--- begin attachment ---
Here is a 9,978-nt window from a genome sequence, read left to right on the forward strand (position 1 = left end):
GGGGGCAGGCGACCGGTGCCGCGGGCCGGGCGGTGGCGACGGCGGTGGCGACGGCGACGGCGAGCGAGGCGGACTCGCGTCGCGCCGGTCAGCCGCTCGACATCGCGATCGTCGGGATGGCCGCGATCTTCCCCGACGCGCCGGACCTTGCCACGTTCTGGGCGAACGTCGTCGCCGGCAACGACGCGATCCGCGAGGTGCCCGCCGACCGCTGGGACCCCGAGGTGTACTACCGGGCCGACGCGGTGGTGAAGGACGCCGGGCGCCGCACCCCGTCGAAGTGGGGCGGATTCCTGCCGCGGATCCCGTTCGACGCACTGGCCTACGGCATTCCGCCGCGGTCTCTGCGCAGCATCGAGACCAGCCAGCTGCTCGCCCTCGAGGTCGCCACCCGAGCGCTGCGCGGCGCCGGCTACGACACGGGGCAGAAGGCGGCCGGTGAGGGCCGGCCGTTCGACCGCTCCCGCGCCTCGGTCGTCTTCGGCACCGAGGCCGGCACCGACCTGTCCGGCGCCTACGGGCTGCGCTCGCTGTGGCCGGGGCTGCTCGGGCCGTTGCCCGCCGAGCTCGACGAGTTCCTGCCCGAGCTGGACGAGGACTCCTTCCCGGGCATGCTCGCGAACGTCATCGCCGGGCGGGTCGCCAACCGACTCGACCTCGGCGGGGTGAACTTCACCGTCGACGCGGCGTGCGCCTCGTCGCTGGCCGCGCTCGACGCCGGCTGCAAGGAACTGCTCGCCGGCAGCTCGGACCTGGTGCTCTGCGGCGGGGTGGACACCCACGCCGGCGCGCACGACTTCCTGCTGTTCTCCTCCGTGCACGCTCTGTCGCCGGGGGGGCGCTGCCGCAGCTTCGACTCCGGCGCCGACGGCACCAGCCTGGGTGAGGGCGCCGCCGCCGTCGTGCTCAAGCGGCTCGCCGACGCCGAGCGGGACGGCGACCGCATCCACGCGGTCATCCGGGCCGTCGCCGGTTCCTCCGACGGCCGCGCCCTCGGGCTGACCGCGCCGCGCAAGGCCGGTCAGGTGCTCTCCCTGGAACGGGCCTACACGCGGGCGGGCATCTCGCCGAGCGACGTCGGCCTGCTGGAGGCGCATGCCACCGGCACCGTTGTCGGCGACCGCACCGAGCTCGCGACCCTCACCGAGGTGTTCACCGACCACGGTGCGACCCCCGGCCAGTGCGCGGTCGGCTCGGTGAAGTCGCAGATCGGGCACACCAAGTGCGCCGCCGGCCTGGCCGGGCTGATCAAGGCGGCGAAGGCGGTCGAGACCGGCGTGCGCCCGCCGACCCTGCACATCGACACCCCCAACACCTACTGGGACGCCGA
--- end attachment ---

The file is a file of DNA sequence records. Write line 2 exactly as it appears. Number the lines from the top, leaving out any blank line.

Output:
GGGGGCAGGCGACCGGTGCCGCGGGCCGGGCGGTGGCGACGGCGGTGGCGACGGCGACGGCGAGCGAGGCGGACTCGCGTCGCGCCGGTCAGCCGCTCGACATCGCGATCGTCGGGATGGCCGCGATCTTCCCCGACGCGCCGGACCTTGCCACGTTCTGGGCGAACGTCGTCGCCGGCAACGACGCGATCCGCGAGGTGCCCGCCGACCGCTGGGACCCCGAGGTGTACTACCGGGCCGACGCGGTGGTGAAGGACGCCGGGCGCCGCACCCCGTCGAAGTGGGGCGGATTCCTGCCGCGGATCCCGTTCGACGCACTGGCCTACGGCATTCCGCCGCGGTCTCTGCGCAGCATCGAGACCAGCCAGCTGCTCGCCCTCGAGGTCGCCACCCGAGCGCTGCGCGGCGCCGGCTACGACACGGGGCAGAAGGCGGCCGGTGAGGGCCGGCCGTTCGACCGCTCCCGCGCCTCGGTCGTCTTCGGCACCGAGGCCGGCACCGACCTGTCCGGCGCCTACGGGCTGCGCTCGCTGTGGCCGGGGCTGCTCGGGCCGTTGCCCGCCGAGCTCGACGAGTTCCTGCCCGAGCTGGACGAGGACTCCTTCCCGGGCATGCTCGCGAACGTCATCGCCGGGCGGGTCGCCAACCGACTCGACCTCGGCGGGGTGAACTTCACCGTCGACGCGGCGTGCGCCTCGTCGCTGGCCGCGCTCGACGCCGGCTGCAAGGAACTGCTCGCCGGCAGCTCGGACCTGGTGCTCTGCGGCGGGGTGGACACCCACGCCGGCGCGCACGACTTCCTGCTGTTCTCCTCCGTGCACGCTCTGTCGCCGGGGGGGCGCTGCCGCAGCTTCGACTCCGGCGCCGACGGCACCAGCCTGGGTGAGGGCGCCGCCGCCGTCGTGCTCAAGCGGCTCGCCGACGCCGAGCGGGACGGCGACCGCATCCACGCGGTCATCCGGGCCGTCGCCGGTTCCTCCGACGGCCGCGCCCTCGGGCTGACCGCGCCGCGCAAGGCCGGTCAGGTGCTCTCCCTGGAACGGGCCTACACGCGGGCGGGCATCTCGCCGAGCGACGTCGGCCTGCTGGAGGCGCATGCCACCGGCACCGTTGTCGGCGACCGCACCGAGCTCGCGACCCTCACCGAGGTGTTCACCGACCACGGTGCGACCCCCGGCCAGTGCGCGGTCGGCTCGGTGAAGTCGCAGATCGGGCACACCAAGTGCGCCGCCGGCCTGGCCGGGCTGATCAAGGCGGCGAAGGCGGTCGAGACCGGCGTGCGCCCGCCGACCCTGCACATCGACACCCCCAACACCTACTGGGACGCCGA